James Wan’s 'Malignant’ Killer Was Inspired by 1 Real-Life Tragic Case, Says Actor Ingrid Bisu

Director James Wan made a big splash with Saw in 2004. Lionsgate immediately wanted to create a franchise. However, Wan went on to generate other influential horror franchises, such as Insidious and The Conjuring universe. He wanted to return back to his genre roots after making the massive Hollywood hit Aquaman. In a recent interview, Wan and actor Ingrid Bisu talked about the Malignant killer’s inspirations.

The bonkers ‘Malignant’ twist

Malignant is certainly Wan’s love letter to Giallo filmmaking, which is an Italian horror/thriller genre. People typically identify this genre with a checklist of a mysterious killer, leather gloves, razors, and red-drenched cinematography. Malignant certainly has some of these elements, but it’s more inspired by the genre than it is a Giallo movie in the classical sense.

The third act operates under a twist that provides a bonkers climax. Malignant gets hyper-violent after it’s revealed that the lead character Madison and killer Gabriel are actually parasitic twins. He was fully awoken when her head was smashed against the wall. However, she has no memory of the murders that Gabriel was committing using her body.

‘Malignant’ was inspired by a historical case

Wan and Bisu talked with Bloody Disgusting about the killer’s origins. Bisu plays CST Winnie, but also has a story credit for the screenplay written by Akela Cooper. Wan knew that he wanted to return to his roots, although he didn’t initially know what direction to go in. “It came from me just saying I’m going to go back and do something smaller, like a little horror film after Aquaman,” Wan explained. “But I didn’t quite know what the story would be.”

Bisu explained where the initial movie’s concept came from. I love watching documentaries about medical anomalies, twins, parasitic twins, teratomas,” she said. “So that’s where this idea came from, I pitched it to James, and he said, ‘Wow, this is really interesting. How would that work? I went online, did all my research about it, and I found some crazy things.” Bisu came across a real-life case that would ultimately inspire Malignant.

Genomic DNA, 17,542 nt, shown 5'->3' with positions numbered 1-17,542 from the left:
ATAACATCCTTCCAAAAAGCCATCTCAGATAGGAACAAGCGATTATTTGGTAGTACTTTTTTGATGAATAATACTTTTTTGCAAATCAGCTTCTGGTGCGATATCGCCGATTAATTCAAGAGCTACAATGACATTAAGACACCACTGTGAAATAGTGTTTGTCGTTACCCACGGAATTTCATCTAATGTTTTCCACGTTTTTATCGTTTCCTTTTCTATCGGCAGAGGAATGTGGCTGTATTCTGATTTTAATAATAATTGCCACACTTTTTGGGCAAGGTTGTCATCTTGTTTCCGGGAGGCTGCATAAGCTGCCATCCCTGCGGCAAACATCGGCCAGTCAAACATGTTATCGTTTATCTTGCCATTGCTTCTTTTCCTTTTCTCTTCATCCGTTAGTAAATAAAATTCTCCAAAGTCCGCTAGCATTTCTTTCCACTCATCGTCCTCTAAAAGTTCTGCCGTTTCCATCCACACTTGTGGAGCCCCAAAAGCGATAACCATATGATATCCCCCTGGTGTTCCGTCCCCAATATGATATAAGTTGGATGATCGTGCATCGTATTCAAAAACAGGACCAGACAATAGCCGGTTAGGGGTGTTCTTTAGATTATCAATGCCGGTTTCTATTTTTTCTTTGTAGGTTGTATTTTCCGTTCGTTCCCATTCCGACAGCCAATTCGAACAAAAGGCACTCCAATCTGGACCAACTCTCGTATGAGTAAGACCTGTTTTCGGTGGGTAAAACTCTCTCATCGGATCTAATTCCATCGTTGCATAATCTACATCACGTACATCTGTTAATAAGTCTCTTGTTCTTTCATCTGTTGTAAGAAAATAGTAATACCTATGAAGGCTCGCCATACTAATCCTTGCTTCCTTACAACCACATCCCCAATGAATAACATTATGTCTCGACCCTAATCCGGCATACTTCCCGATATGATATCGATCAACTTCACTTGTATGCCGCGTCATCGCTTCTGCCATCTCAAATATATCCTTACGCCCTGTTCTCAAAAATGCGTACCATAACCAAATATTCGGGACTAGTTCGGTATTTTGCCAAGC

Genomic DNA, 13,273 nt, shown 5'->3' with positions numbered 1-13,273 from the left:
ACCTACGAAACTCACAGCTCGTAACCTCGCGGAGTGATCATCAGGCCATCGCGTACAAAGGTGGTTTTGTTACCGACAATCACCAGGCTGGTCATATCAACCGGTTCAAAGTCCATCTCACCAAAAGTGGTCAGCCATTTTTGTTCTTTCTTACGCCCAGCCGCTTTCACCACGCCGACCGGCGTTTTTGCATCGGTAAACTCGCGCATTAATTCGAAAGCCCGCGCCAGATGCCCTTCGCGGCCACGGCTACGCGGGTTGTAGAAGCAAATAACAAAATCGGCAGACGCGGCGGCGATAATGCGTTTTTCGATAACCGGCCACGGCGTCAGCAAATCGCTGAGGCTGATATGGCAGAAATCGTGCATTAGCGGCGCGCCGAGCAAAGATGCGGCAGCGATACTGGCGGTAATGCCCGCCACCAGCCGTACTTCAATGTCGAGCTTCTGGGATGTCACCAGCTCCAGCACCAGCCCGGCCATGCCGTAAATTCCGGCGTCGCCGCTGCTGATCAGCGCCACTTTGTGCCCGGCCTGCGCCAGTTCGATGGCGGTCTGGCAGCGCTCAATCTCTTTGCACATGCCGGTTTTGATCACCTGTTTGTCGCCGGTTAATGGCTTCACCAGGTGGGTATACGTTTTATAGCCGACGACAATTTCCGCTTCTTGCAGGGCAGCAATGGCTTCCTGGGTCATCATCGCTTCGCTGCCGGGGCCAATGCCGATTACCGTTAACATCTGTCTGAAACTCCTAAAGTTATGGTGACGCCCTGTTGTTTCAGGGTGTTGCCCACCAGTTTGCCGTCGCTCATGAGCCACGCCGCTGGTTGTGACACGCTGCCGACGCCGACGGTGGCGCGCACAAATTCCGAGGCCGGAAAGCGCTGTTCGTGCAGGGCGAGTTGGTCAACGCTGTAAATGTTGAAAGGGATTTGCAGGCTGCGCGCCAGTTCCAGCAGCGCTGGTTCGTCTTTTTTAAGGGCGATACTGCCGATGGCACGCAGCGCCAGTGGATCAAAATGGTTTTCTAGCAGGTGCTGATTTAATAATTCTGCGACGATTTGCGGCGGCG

“Edward Mordrake is a historical subject,” Bisu stated. “I found drawings and stories about how he had a smaller head in the back of his head. This head would torture him or give him horrible thoughts and ideas. It whispered horrible things to him. Unfortunately, he did end up taking his own life. I felt like there was a lot of darkness there. It’s an interesting thing.”

Bisu continued: “Then I did the same with the parasitic twin, but I don’t recommend anybody researches this. It was hard to watch. A lot of them are infants. It’s heartbreaking, but it did give me the fuel of wanting to tell the story…Parasitic twins and teratomas can show up in different places of the body. But the head to me is the most important because it’s the central base of your entire being.”

Explosive critic and fan reactions

Warner Bros. limited Malignant press coverage to right around the time of release in theaters and on HBO Max. They also chose to not market the movie too extensively to allow audiences to experience the film a certain way. However, critics and audiences were shocked by the sheer insanity that is Malignant‘s final act.

The twist isn’t even the only reason why there was such a big reaction to the ending. The action and the violence intensify into what can be considered Wan’s most bloody and brutal movie yet. Malignant is unlike anything the filmmaker has made before.

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